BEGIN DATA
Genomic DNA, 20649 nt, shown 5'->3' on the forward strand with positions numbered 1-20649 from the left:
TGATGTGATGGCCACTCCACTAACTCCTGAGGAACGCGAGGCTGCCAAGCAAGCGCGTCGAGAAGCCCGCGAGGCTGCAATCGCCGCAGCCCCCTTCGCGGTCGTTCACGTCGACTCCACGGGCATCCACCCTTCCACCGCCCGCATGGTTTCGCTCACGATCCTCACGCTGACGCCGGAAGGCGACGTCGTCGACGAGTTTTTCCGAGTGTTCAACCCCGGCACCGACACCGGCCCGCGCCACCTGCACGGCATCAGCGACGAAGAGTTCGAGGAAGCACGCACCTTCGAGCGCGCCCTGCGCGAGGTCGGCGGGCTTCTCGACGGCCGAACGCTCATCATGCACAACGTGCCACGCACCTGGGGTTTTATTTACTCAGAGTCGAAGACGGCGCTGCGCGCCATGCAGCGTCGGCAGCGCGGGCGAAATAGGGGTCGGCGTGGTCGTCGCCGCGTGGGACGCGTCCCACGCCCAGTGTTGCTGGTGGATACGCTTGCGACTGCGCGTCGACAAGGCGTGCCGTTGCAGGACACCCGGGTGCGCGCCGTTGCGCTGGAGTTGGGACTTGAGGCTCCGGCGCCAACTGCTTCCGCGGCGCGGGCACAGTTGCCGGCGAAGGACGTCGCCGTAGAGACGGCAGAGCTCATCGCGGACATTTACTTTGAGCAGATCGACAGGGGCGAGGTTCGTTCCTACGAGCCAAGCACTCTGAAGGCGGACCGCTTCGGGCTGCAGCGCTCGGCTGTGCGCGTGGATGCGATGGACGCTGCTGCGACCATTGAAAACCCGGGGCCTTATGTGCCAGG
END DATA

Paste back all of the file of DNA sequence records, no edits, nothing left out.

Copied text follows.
Genomic DNA, 20649 nt, shown 5'->3' on the forward strand with positions numbered 1-20649 from the left:
TGATGTGATGGCCACTCCACTAACTCCTGAGGAACGCGAGGCTGCCAAGCAAGCGCGTCGAGAAGCCCGCGAGGCTGCAATCGCCGCAGCCCCCTTCGCGGTCGTTCACGTCGACTCCACGGGCATCCACCCTTCCACCGCCCGCATGGTTTCGCTCACGATCCTCACGCTGACGCCGGAAGGCGACGTCGTCGACGAGTTTTTCCGAGTGTTCAACCCCGGCACCGACACCGGCCCGCGCCACCTGCACGGCATCAGCGACGAAGAGTTCGAGGAAGCACGCACCTTCGAGCGCGCCCTGCGCGAGGTCGGCGGGCTTCTCGACGGCCGAACGCTCATCATGCACAACGTGCCACGCACCTGGGGTTTTATTTACTCAGAGTCGAAGACGGCGCTGCGCGCCATGCAGCGTCGGCAGCGCGGGCGAAATAGGGGTCGGCGTGGTCGTCGCCGCGTGGGACGCGTCCCACGCCCAGTGTTGCTGGTGGATACGCTTGCGACTGCGCGTCGACAAGGCGTGCCGTTGCAGGACACCCGGGTGCGCGCCGTTGCGCTGGAGTTGGGACTTGAGGCTCCGGCGCCAACTGCTTCCGCGGCGCGGGCACAGTTGCCGGCGAAGGACGTCGCCGTAGAGACGGCAGAGCTCATCGCGGACATTTACTTTGAGCAGATCGACAGGGGCGAGGTTCGTTCCTACGAGCCAAGCACTCTGAAGGCGGACCGCTTCGGGCTGCAGCGCTCGGCTGTGCGCGTGGATGCGATGGACGCTGCTGCGACCATTGAAAACCCGGGGCCTTATGTGCCAGG